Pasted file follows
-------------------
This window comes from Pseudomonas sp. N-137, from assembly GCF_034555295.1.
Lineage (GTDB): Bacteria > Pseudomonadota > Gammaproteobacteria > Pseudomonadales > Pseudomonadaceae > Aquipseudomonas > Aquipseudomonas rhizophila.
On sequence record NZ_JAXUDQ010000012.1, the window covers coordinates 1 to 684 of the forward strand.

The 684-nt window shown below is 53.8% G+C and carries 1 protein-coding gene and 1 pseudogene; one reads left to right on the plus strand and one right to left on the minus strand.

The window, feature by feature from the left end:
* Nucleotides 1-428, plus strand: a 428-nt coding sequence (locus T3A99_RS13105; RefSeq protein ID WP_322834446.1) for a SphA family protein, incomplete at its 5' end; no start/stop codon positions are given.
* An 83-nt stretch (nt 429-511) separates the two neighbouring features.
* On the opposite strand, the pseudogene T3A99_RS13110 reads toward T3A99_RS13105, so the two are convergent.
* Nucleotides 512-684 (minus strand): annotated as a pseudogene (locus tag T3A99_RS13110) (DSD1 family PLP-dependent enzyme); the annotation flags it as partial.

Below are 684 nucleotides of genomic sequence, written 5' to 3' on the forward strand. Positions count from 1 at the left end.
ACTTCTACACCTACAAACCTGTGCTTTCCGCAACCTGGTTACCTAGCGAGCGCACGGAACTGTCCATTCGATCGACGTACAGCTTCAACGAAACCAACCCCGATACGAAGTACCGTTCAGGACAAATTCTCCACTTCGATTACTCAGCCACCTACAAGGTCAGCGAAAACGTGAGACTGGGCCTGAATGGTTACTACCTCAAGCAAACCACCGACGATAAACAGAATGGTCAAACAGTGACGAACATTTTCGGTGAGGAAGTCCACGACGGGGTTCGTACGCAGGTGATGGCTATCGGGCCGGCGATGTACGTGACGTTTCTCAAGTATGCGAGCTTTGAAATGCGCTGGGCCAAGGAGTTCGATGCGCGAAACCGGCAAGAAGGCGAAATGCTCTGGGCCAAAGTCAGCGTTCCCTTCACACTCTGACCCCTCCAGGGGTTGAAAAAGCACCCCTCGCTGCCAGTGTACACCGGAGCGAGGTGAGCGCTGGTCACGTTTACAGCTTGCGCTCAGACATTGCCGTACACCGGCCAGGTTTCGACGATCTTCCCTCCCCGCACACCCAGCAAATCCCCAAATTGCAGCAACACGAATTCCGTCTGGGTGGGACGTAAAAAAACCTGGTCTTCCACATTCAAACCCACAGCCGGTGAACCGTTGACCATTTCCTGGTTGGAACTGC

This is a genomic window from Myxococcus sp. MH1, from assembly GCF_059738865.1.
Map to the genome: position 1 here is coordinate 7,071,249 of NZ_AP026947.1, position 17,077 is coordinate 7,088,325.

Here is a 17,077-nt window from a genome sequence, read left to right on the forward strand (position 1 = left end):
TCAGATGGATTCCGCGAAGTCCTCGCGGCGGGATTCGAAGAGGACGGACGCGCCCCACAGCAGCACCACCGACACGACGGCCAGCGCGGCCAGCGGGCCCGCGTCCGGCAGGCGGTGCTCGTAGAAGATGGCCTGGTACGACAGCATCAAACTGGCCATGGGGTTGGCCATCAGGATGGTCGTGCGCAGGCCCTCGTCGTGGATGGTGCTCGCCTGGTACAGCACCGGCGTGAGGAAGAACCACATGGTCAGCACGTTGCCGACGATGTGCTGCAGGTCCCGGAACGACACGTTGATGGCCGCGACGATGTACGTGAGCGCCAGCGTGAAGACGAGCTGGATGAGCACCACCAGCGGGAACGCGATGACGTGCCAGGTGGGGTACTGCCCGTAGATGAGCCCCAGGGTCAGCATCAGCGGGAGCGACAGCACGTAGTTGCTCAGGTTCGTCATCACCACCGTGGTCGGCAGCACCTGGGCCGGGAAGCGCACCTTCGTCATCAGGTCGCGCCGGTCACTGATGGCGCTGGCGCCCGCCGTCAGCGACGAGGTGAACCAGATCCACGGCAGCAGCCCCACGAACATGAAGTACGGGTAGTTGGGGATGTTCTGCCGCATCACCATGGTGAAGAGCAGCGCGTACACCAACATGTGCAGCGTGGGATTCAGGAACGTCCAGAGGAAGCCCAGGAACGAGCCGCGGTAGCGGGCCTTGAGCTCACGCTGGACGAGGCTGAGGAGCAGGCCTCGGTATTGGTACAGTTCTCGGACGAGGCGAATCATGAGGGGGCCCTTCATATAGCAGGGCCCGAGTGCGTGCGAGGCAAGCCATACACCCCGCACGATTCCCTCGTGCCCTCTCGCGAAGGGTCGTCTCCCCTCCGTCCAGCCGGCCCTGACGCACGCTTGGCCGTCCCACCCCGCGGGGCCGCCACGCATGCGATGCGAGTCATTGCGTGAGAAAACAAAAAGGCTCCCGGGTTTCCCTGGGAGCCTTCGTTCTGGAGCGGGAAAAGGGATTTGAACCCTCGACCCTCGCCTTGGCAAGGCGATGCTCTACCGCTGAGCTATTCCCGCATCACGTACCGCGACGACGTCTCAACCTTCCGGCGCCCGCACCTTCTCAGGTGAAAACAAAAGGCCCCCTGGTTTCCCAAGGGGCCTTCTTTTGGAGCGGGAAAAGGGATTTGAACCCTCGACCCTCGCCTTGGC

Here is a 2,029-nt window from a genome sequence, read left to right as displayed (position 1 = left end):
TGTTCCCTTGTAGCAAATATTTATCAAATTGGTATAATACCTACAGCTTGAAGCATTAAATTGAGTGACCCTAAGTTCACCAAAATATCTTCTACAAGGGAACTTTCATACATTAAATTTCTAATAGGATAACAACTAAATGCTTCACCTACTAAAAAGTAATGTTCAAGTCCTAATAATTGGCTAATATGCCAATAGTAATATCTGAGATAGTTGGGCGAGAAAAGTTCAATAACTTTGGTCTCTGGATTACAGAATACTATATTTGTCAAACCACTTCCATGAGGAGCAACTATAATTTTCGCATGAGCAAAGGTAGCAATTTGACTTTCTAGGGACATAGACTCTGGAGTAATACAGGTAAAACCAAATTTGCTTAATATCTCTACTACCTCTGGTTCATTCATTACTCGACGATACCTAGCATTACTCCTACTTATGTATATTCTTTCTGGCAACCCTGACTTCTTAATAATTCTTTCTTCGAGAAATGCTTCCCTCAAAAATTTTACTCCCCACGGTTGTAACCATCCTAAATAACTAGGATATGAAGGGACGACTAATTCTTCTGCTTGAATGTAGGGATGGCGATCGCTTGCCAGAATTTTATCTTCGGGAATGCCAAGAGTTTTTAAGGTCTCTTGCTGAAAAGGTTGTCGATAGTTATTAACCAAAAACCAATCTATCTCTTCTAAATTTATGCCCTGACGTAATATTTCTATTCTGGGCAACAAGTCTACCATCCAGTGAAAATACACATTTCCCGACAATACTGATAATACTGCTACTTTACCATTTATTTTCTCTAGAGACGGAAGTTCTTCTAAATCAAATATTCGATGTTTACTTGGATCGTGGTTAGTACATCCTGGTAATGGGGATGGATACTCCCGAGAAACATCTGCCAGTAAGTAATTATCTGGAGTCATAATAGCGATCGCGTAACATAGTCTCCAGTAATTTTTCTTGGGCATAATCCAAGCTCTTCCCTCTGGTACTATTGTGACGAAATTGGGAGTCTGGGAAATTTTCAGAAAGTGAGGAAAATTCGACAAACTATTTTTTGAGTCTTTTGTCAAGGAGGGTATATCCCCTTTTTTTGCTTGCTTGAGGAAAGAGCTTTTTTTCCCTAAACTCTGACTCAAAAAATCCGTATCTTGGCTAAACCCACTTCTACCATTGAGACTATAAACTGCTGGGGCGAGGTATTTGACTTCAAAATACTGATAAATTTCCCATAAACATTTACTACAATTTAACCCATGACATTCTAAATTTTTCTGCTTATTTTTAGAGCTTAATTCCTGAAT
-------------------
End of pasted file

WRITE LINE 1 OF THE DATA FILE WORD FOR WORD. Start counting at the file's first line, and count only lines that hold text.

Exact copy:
This window comes from Pseudomonas sp. N-137, from assembly GCF_034555295.1.